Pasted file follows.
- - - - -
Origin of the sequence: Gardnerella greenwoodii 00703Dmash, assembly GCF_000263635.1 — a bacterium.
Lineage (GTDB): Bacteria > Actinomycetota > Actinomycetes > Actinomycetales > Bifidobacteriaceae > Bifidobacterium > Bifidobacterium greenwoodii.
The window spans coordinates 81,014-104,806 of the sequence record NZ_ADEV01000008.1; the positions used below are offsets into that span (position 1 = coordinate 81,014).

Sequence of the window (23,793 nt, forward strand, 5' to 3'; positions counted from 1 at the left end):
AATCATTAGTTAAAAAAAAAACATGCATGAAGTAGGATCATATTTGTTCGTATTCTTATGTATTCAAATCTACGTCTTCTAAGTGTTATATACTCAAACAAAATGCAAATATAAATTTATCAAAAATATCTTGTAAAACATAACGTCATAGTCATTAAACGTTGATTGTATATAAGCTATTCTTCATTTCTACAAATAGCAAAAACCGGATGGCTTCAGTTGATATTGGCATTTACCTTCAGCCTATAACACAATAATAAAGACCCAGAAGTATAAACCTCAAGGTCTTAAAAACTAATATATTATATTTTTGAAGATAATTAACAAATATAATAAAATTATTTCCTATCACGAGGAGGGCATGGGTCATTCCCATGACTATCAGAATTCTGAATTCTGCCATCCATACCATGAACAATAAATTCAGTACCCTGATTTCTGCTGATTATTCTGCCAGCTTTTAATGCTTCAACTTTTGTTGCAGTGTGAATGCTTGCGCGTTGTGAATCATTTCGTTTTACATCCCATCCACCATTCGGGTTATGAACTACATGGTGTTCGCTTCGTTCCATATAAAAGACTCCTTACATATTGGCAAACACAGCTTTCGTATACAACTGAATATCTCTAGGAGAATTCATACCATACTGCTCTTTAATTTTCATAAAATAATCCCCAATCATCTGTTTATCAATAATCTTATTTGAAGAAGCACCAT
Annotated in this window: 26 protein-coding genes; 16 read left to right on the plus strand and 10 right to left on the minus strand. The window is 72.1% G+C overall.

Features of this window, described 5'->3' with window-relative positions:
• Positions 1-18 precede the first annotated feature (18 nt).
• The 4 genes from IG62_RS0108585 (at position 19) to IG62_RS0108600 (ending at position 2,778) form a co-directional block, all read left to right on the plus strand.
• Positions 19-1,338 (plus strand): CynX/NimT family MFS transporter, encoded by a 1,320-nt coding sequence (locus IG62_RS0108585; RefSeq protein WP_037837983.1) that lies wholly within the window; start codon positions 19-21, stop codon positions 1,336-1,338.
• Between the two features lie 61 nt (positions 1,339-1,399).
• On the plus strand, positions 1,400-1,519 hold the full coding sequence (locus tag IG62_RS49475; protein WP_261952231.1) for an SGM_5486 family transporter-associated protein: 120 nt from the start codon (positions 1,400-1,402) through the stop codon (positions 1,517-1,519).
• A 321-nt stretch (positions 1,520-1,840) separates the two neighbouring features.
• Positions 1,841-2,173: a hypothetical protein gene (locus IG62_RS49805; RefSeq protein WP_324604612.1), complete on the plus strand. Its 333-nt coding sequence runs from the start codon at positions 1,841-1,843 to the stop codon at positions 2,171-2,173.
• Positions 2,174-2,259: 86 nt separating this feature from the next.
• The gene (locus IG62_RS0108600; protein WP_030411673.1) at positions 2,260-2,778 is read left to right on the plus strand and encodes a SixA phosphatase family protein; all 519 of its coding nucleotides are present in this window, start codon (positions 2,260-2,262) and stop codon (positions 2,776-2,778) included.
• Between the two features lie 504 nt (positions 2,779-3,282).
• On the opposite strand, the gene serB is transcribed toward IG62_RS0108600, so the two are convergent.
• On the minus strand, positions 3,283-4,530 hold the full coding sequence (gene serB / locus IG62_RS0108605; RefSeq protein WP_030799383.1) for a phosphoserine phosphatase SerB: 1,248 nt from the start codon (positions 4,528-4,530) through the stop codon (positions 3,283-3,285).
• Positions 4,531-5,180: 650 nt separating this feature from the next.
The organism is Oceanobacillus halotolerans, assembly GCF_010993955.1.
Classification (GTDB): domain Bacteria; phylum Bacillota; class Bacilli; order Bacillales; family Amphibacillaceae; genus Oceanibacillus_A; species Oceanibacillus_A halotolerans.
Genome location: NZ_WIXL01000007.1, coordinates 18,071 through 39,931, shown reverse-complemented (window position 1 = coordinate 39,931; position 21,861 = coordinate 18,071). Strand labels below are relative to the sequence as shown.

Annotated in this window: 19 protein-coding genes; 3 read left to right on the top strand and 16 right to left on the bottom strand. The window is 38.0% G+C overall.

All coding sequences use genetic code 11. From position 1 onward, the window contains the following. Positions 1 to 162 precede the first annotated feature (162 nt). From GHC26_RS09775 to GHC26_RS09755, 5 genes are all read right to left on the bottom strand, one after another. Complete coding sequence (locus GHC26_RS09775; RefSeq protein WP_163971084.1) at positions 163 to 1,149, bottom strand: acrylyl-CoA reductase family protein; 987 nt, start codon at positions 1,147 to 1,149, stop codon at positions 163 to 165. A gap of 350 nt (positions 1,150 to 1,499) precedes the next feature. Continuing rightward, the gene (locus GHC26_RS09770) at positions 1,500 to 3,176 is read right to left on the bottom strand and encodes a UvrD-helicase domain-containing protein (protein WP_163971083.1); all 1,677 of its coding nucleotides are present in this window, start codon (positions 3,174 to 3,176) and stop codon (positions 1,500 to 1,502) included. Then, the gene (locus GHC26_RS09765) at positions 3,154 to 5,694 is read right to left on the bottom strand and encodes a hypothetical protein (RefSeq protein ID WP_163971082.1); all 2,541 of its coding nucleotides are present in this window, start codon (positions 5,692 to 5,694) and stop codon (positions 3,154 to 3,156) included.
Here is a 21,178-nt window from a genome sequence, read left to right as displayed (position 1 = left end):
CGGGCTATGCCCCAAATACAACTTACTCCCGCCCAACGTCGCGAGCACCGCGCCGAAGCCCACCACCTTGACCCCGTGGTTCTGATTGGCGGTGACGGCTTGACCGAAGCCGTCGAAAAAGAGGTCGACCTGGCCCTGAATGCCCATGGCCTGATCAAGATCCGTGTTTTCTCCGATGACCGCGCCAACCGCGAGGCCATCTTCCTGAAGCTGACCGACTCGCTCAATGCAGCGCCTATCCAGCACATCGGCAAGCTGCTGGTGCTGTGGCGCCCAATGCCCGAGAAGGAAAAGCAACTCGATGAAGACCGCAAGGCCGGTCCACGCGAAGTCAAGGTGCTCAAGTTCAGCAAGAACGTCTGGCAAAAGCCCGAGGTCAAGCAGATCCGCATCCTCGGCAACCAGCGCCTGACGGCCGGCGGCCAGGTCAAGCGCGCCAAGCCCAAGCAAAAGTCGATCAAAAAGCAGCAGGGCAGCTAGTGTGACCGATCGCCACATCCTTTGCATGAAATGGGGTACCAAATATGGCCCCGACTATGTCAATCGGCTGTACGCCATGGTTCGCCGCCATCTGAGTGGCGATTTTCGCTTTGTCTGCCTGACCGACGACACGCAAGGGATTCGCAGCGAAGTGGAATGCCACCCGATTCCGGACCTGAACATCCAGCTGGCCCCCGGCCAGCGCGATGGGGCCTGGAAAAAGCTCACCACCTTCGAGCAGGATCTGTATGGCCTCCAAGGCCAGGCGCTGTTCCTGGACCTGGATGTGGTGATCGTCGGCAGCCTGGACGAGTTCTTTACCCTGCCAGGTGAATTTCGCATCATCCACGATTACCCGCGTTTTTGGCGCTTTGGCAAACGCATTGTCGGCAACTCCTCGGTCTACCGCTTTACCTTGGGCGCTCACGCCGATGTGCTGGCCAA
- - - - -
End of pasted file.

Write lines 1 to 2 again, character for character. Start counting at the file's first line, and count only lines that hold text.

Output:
Origin of the sequence: Gardnerella greenwoodii 00703Dmash, assembly GCF_000263635.1 — a bacterium.
Lineage (GTDB): Bacteria > Actinomycetota > Actinomycetes > Actinomycetales > Bifidobacteriaceae > Bifidobacterium > Bifidobacterium greenwoodii.